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Local Citations: What Are They, Why They Matter, Where & How Do I Get Them?

Local citations in SEO are an important factor in enhancing your local search results. Citations are mentions of your business name, address, phone number, zip or postal code on other webpages. Sometimes the citation includes a link back to your site but if it doesn’t, the citation is still valuable. Citations in local SEO are a key ranking factor in getting your business to the top of local search results.

Being in the top three of the local box is prime real estate for local businesses. Here is an example of the local box search results for “plumber near me”:

Screen Shot 2017-08-01 at 12.35.42 PM

Local citations are considered complete when the citation includes these three items:

  1. Company name
  2. Address
  3. Phone number

These three items are referred to as your “NAP”. It can not be stressed enough how important it is that your “NAP” is the same across all citations.

When possible add as much information about your business as possible in your citations. This includes a brief description of the business, hours of operation, photos, reviews, and website URL.

Why Do Local Citations Matter?

According to Moz, “Citations are a key component of the ranking algorithms in Google and Bing. Other factors being equal, businesses with a greater number of citations will probably rank higher than businesses with fewer citations.” Local ranking algorithms used by both Google and Bing factor in citations when it comes to local search rankings. In the latest Local Search Ranking Factors survey, local search experts rated citation related factors as making up approximately 13.31% of the Top 50 factors.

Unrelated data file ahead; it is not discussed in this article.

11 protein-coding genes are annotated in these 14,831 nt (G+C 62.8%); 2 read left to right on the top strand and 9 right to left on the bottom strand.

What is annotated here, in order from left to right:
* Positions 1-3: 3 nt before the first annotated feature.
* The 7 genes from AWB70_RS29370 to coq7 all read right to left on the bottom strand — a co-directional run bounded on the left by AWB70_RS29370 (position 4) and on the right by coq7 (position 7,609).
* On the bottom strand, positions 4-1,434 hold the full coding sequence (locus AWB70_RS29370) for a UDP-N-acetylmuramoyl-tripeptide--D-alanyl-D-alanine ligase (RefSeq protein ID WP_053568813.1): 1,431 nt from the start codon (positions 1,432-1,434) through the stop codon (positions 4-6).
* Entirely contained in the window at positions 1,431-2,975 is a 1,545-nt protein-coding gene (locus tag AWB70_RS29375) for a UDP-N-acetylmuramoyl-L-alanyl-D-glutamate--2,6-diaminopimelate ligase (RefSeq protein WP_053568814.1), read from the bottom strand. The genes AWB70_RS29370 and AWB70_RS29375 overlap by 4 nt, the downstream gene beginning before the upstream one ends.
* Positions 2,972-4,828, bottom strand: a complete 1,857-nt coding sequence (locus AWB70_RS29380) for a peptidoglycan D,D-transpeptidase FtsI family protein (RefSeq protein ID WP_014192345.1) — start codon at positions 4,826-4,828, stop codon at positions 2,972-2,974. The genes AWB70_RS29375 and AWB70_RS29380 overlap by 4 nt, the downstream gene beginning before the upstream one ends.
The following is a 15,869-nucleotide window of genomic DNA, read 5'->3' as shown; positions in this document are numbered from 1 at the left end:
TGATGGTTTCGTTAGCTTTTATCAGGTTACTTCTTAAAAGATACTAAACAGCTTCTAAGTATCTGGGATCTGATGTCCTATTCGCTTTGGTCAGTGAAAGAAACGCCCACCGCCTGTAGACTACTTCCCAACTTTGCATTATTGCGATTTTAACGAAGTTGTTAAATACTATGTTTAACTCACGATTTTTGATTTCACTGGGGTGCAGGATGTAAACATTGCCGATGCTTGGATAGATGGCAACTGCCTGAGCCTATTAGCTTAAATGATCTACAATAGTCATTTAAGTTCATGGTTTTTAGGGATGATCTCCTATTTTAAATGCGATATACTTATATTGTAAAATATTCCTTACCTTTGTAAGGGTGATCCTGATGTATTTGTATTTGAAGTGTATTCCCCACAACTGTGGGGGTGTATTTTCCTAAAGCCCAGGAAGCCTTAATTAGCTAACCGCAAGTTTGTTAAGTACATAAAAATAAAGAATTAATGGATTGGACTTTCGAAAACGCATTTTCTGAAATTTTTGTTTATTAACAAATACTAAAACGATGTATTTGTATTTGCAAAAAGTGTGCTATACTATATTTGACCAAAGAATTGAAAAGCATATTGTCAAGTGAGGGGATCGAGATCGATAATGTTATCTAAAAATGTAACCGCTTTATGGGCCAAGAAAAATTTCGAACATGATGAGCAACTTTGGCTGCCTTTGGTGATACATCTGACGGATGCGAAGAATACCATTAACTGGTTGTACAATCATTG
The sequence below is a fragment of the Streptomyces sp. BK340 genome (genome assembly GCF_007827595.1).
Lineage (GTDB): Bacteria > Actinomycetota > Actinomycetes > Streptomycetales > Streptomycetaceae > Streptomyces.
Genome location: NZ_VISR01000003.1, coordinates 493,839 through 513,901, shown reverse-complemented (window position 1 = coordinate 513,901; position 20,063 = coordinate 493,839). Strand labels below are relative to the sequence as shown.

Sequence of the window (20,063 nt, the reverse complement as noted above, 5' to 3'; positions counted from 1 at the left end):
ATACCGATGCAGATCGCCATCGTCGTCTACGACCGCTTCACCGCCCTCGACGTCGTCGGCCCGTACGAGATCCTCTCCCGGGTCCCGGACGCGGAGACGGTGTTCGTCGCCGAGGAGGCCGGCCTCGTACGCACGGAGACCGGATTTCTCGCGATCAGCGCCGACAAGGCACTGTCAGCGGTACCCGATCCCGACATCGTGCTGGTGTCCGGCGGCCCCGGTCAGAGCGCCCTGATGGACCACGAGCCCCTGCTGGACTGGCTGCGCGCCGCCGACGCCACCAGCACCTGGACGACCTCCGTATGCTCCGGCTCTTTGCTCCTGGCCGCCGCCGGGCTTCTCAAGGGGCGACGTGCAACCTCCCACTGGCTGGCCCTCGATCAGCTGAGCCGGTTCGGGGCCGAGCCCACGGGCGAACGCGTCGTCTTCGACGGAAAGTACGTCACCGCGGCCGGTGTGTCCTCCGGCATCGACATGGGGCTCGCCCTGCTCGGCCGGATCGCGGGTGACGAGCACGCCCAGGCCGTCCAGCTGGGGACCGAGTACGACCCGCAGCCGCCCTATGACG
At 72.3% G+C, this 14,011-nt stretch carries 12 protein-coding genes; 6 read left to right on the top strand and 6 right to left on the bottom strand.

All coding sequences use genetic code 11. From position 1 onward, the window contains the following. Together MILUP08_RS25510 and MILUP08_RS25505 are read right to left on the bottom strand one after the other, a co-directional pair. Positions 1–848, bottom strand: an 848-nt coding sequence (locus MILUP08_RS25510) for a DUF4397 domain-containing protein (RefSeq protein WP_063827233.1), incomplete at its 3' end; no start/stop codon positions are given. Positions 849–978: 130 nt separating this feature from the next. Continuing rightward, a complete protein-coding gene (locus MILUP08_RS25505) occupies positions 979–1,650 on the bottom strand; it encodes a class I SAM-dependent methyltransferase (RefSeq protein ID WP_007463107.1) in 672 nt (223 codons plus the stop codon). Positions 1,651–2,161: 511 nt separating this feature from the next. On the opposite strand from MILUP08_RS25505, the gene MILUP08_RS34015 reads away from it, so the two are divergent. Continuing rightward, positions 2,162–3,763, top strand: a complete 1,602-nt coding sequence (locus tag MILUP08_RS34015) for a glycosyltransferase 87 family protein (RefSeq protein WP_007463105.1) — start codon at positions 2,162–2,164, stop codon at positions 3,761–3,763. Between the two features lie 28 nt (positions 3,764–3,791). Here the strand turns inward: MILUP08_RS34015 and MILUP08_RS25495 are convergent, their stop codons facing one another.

Citations assist search engines, like Google and Bing, verify that your business exists. When multiple credible sources have the same accurate information about your business, it signals to search engines that your business is legitimate. The last thing Google or Bing wants is a fake business listed in their search results. It's hard for a business to fake membership in a chamber of commerce/city business index, or have an article in a local online newspaper or popular blog.

Just like Blake Nielson wrote last month about acquiring high authority backlinks, it’s important to create citations on high authority directories. Listing your business on prominent national and local sites helps your business create authority, establish trust, and will improve your business’ ability to rank in local search results. Moz.com explains, “Citations in less-competitive niches, like plumbing or electrical, where many service providers don't have websites themselves. Without much other information, the search engines rely heavily on whatever information they can find.”

Where Do I Get Local Citations?

Before you build citations it’s important to understand more about where to get them.  There are various places to get citations. Below I break down potential citations sources into six categories:

  1. Search Engines

  • Google
  • Bing

     2. Data Aggregators

Data aggregators gather and validate data and distribute business listing data to other sites. The primary data sources are:

  • Infogroup
  • Localeze
  • Acxiom
  • Factual

      3. Local Search Engines

Local search engines crawl the web for citations that will validate or correct the business information in their own indexes. Build citations on sites like:

  • Yelp
  • Foursquare
  • Yellowpages
  • BBB

and others can increase search engines' confidence in the accuracy of your NAP.

       4. Local & Niche Blogs

Local and niche blogs are a perfect way to get your business listed. Do a quick Google search for "[your city] blog" or "[your neighborhood] blog," or “[your niche] blog” and you'll likely see good candidates. Some examples of local and niche blogs are:

  • Lawyers.com
  • Cityofchicago.org